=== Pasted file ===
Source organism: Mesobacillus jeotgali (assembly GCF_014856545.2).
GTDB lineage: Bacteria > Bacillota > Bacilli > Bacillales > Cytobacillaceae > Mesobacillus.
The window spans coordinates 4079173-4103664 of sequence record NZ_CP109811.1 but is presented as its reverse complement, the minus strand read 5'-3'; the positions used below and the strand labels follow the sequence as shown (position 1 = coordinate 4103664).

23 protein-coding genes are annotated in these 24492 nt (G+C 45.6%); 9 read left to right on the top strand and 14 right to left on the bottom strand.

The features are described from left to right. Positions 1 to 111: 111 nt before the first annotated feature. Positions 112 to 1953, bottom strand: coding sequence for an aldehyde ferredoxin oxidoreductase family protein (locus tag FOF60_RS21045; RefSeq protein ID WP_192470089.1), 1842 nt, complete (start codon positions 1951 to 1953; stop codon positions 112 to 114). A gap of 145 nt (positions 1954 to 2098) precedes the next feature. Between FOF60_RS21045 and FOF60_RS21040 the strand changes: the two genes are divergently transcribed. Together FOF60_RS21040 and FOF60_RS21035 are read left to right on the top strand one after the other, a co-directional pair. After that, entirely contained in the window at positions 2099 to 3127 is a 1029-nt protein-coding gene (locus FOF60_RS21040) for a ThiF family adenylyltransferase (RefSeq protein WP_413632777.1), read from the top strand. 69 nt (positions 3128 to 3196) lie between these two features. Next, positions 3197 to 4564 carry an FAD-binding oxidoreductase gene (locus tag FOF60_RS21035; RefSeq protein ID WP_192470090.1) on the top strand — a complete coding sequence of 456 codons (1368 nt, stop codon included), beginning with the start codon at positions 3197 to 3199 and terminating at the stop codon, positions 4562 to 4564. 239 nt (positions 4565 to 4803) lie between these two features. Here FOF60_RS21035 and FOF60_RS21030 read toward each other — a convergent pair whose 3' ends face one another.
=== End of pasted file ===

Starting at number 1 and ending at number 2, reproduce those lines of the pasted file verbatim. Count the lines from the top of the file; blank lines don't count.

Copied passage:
Source organism: Mesobacillus jeotgali (assembly GCF_014856545.2).
GTDB lineage: Bacteria > Bacillota > Bacilli > Bacillales > Cytobacillaceae > Mesobacillus.